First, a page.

Virus-caused meningitis usually isn’t a severe condition and often resolves on its own. In the United States, viruses belonging to a group known as enteroviruses cause viral meningitis most of the time. The cases of such meningitis most commonly occur in the later summer months and the early fall. Other viruses that can also cause viral meningitis include West Nile virus, herpes simplex virus, HIV, mumps virus, etc.
Some of the signs and symptoms of chronic meningitis mimic those of acute one: fever, headaches, vomiting, and mental fogginess. However, the development of the illness differs. Acute meningitis comes on very suddenly, and chronic meningitis develops slowly. It is due to the slow-growing infections that affect the fluid and the membranes surrounding the brain. This form of meningitis develops over two or more weeks.
One of the causes of chronic meningitis is fungal meningitis. This condition does not occur frequently, and it cannot be spread from person to person. Its symptoms are often similar to those of acute bacterial meningitis. One common type of fungal meningitis is cryptococcal meningitis. This condition usually affects people with a compromised immune system. If it is not treated with antifungal medicines, it is life-threatening. A multi-state outbreak of fungal meningitis occurred in 2012 after spinal injections with contaminated drugs were used for neck or back pain treatment.
Other causes of meningitis
Meningitis can sometimes occur for reasons unrelated to infections, including drug allergies, chemical reactions, and some types of inflammatory diseases.
Meningitis risk factors
Some factors can increase the risk of developing meningitis. They include:
- Skipping immunizations: The risk for meningitis is higher for people who have not received all of the recommended childhood or adult immunizations (vaccines).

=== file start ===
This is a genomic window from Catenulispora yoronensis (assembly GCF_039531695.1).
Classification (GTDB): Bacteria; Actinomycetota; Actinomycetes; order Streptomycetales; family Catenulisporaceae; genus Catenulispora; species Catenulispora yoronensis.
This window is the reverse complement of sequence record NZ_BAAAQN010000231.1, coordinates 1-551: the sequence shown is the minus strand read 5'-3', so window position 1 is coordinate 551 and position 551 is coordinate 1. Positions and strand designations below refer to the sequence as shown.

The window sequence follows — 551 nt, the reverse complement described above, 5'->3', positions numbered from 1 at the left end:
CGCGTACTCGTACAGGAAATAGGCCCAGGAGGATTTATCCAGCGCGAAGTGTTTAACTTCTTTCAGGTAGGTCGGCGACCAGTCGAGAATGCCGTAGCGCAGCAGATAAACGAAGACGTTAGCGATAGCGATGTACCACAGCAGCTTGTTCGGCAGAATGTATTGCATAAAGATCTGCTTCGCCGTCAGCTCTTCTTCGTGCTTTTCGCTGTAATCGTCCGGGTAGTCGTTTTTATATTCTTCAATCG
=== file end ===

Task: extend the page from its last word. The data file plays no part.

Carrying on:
- Age: Viral meningitis is most likely to occur in children under five years old. People under the age of 20 have more chances of getting bacterial meningitis, especially if they live with others in places like college dormitories or other community settings.
- Place of residence: People who live on military bases, children in boarding schools, or young adults in dormitories have an increased likelihood of meningococcal meningitis. This type of infection spreads via the respiratory route. Therefore, it is likely to spread among groups of people living together.
- Pregnancy: Pregnant women have a higher risk of developing listeriosis, an infection caused by listeria bacteria. This condition increases the chances of miscarriage, stillbirth, and preterm delivery. In addition, it can cause meningitis.
- Compromised immunity: When your immune system can’t fight off infection, you are at increased risk for meningitis. Conditions that may compromise your body’s immunity include diabetes, AIDS, alcoholism, and immunosuppressive medications administration. People who have had their spleen removed may also be at increased risk, as it is a vital component of the immune system.
Complications of meningitis
The longer meningitis is left without proper management, the greater the risk of adverse outcomes. Some meningitis complications can be severe, including seizures and lasting neurological damage. These complications include:
- Memory problems
- Hearing loss
- Brain damage
- Learning disabilities
- Difficulty walking
- Kidney failure
You can read about symptoms of this disease in our next article – “Symptoms. Meningitis”